(PNS) — An article published last month by Vox entitled “Everyone wants forgiveness, but no one is being forgiven” captured our attention. “Modern outrage is a cycle,” the subhead reads. “Could a culture of public forgiveness ever break it?”
The article suggests that in this “era of polarized politics, ‘cancel culture’ and the tendency of social media users to conduct informal modern tribunals without a lot of due process, seeking and granting public forgiveness is increasingly complicated.”
Presbyterian News Service sent this article to several theologians inviting them into a conversation about forgiveness, which seems to be, according to article, “perpetually beyond our reach.” Due to scheduling and personal preferences, we spoke with each of them individually by phone and email. Here are excerpts of our conversation.
(PNS) The article suggests that the anger in our culture is tied to a lack of forgiveness. What are your thoughts about this?
Dr. Susan E. Hylen, associate professor of New Testament, Emory Candler School of Theology: I would say the current anger in our culture comes from a lack of repentance. People don’t take the time to feel the remorse for what they’ve done. If there was real public remorse, a public apology forgiveness might actually happen. I think every time we teach people to forgive in the church, there should also be a teaching on repentance. How often do we sin against each other in church without going through the communal process of acknowledging the sin, the need to repent and then forgive?
Dr. Brian K. Blount, president and professor of New Testament, Union Presbyterian Seminary: Reparation and justice go along with forgiveness — recompense is built into it. True repentance creates the condition for forgiveness and for the relationship to be restored. You can’t truly build community and trust unless there is justice. The fundamental breakdown in community right now makes forgiveness very difficult.
Dr. William P. Brown, professor of Old Testament, Columbia Theological Seminary:
Presbyterians believe in total depravity. We are inclined toward immorality, which means we believe in the necessity and a culture of forgiveness. The culture of outrage feeds upon itself. Destructive anger takes up a lot of energy. It condemns and destroys others, including their reputation and livelihood. But a constructive form of outrage, such as in the form of protest expressed in the face of injustice, can be used to change systems.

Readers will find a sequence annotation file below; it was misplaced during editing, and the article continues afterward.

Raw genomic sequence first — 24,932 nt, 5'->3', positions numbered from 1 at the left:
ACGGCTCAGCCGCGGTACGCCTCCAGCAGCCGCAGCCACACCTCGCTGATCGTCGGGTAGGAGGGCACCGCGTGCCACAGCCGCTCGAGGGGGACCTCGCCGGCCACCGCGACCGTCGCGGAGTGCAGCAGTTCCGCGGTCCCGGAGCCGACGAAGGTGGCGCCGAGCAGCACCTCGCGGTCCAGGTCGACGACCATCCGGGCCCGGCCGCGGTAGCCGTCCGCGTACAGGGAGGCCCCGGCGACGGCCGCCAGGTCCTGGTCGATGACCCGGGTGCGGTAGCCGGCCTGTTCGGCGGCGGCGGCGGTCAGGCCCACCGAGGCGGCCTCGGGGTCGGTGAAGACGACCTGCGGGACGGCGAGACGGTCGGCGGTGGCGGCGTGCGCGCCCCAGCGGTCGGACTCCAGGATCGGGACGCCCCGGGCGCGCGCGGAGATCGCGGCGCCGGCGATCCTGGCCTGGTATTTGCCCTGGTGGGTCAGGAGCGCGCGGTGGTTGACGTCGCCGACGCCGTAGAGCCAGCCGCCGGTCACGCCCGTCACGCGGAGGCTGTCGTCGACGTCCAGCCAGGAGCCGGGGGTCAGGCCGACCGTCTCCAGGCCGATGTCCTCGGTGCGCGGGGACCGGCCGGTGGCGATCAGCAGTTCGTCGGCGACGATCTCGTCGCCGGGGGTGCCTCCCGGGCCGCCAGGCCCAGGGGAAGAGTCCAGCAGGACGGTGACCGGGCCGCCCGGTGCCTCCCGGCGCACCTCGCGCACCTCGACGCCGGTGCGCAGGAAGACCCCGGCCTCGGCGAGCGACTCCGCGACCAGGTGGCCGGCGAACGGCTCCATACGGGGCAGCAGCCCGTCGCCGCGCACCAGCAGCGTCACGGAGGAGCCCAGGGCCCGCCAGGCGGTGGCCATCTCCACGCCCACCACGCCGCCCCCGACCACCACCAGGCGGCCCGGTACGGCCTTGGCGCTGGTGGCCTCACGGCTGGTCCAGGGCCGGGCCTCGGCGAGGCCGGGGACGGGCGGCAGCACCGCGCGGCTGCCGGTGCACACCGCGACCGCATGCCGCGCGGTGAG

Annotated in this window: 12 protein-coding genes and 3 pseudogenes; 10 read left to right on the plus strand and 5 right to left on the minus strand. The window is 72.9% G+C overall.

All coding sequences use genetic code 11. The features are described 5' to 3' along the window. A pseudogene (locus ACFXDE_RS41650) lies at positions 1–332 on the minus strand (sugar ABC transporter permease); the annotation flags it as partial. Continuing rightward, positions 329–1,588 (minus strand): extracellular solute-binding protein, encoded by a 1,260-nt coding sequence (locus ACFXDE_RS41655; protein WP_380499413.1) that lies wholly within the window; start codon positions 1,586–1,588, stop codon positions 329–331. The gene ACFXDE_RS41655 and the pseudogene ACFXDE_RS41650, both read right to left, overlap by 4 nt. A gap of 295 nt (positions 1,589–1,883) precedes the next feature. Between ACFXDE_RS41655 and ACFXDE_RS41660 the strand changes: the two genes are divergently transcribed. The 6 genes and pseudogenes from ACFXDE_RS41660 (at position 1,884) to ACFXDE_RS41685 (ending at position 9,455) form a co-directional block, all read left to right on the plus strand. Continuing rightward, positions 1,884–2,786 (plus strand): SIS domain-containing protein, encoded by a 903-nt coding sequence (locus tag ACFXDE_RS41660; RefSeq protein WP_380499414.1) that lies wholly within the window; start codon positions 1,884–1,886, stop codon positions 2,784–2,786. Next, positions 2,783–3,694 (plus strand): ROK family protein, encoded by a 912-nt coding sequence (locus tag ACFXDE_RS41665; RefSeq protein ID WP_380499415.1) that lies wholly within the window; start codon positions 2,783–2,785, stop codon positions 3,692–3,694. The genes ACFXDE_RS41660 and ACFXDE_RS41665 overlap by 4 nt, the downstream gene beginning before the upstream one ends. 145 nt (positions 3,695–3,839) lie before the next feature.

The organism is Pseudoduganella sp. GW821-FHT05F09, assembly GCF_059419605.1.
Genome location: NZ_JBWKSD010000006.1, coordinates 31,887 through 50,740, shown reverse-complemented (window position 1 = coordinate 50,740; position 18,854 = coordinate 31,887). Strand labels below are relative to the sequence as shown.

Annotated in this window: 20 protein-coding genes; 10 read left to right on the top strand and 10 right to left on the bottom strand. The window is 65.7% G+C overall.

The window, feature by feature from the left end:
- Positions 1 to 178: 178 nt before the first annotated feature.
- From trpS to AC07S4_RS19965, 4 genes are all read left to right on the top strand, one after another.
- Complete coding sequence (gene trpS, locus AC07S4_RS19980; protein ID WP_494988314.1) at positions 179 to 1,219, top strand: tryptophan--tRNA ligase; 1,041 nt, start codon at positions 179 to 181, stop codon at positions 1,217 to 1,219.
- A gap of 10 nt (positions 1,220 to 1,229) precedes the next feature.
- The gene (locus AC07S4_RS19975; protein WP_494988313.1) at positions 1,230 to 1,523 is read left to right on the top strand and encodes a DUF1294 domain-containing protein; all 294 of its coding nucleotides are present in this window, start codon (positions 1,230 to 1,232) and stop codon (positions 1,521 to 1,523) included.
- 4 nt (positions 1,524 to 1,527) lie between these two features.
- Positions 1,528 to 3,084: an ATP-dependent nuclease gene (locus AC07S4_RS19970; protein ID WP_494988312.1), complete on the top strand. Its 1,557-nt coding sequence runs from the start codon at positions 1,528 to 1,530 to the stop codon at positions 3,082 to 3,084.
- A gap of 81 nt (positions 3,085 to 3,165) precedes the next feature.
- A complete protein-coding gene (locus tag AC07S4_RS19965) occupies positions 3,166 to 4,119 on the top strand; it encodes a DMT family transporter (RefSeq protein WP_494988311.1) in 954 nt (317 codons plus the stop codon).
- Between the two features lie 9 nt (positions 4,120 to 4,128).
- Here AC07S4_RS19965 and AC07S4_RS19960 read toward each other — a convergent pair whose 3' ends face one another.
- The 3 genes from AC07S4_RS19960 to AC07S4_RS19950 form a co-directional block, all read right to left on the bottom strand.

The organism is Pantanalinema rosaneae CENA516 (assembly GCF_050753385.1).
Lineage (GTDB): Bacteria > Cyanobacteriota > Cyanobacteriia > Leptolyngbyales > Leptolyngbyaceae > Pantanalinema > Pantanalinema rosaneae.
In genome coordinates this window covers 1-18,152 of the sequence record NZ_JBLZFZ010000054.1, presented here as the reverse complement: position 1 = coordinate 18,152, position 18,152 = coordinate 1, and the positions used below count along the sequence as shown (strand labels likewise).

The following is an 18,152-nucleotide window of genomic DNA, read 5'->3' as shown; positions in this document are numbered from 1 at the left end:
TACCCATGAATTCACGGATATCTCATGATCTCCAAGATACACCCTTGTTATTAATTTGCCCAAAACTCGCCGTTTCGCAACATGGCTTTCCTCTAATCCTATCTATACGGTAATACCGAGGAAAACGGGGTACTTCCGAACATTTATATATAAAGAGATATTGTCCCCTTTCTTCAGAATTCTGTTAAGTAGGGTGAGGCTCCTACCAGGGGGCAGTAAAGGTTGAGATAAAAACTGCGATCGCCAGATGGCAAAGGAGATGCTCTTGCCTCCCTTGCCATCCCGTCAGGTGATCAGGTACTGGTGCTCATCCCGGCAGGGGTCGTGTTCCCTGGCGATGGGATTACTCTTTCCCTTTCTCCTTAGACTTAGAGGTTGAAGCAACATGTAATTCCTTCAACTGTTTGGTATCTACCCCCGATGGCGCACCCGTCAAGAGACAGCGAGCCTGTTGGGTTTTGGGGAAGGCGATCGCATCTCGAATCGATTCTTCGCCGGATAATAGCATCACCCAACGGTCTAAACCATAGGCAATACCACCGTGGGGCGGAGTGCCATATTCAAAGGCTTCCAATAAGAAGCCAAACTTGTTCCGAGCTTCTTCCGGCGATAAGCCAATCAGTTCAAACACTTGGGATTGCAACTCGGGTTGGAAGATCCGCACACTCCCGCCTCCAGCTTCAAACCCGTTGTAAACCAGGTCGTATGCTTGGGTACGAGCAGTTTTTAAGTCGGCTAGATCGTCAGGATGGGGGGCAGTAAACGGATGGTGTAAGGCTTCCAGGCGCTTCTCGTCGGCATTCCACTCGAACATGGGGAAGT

(PNS) What thoughts did this article on forgiveness spark for you?
Brown: God is the supreme forgiver, always offering second chances and providing new beginnings. Released from sin, we no longer need to be caught up in the cycle of condemnation and destructive outrage. In Exodus 34:6-7, God confesses who God is. God’s most basic characteristic is God’s readiness to forgive. Nevertheless, forgiveness and accountability exist together. It’s easier to talk about forgiveness in an intimate relationship, where there’s clear communication, personal confession, and repentance, than in the public arena, which makes forgiveness more difficult but not impossible.
Blount: In the social media world it’s hard to establish a sense of community. People of different contexts and realities speak harshly against others of different contexts and realities. Social media is fast. It causes a breakdown, and people are unable to get to know each other. The classroom, at least for me, is a community where we listen to each other. Sometimes, we unintentionally or intentionally hurt someone. So, we grapple with issues of faith and justice, which allows forgiveness to take root. In the social media world, we don’t have that communal understanding. There’s not enough trust to get to repentance and forgiveness.
Hylen: Mundane, everyday forgiveness is most interesting to me, because it takes the kind of spiritual work Jesus talked about in Matthew 18. We always hear about the reference to forgive in Matthew 18:21-22 where Jesus tells Peter to forgive either 70 times 7, or 77 times. But the context for this comes after a long set of injunctions for the church (Matthew 18:15-20). Here is a communal process for forgiveness, which says to a person, “What you did is wrong. You need to acknowledge you got it wrong.” And if the person doesn’t listen, then one should distance themselves from the one who’s harmed them. We don’t necessarily acknowledge how important and how hard this work of repentance and forgiveness is.
By Paul Seebeck, Presbyterian News Service